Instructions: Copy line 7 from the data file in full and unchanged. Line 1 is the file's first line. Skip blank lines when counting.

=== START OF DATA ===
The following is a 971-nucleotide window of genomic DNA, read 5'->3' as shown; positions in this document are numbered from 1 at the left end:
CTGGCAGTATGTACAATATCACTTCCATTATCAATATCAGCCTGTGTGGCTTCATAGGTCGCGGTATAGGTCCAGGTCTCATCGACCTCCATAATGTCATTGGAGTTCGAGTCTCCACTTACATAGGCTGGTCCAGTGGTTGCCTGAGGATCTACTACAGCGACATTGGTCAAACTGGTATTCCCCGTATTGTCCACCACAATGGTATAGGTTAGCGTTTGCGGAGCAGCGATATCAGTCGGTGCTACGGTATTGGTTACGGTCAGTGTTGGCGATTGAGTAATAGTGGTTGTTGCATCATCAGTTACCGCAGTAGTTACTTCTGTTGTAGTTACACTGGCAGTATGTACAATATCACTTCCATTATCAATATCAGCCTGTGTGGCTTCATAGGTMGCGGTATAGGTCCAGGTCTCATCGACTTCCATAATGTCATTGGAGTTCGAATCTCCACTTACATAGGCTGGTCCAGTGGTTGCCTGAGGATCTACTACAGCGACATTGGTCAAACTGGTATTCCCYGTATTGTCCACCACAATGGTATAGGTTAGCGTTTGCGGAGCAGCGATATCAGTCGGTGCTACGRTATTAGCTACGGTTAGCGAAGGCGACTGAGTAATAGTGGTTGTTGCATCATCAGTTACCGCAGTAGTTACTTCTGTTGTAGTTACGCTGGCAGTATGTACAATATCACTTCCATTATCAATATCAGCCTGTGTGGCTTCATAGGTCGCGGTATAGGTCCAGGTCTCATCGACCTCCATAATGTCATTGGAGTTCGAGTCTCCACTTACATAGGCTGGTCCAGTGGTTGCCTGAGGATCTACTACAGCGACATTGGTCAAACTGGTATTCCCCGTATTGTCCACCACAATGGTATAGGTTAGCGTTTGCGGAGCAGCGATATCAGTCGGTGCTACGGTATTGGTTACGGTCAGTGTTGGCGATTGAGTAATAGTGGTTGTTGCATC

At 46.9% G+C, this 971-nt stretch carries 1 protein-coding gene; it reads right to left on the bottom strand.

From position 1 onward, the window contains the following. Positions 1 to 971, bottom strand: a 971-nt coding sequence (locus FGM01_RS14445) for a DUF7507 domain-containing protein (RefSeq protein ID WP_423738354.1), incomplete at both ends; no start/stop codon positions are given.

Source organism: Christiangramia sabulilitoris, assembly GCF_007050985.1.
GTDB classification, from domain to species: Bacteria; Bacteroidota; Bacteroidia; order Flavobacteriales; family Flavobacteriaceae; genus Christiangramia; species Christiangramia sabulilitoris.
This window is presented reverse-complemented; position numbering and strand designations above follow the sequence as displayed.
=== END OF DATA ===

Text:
This window is presented reverse-complemented; position numbering and strand designations above follow the sequence as displayed.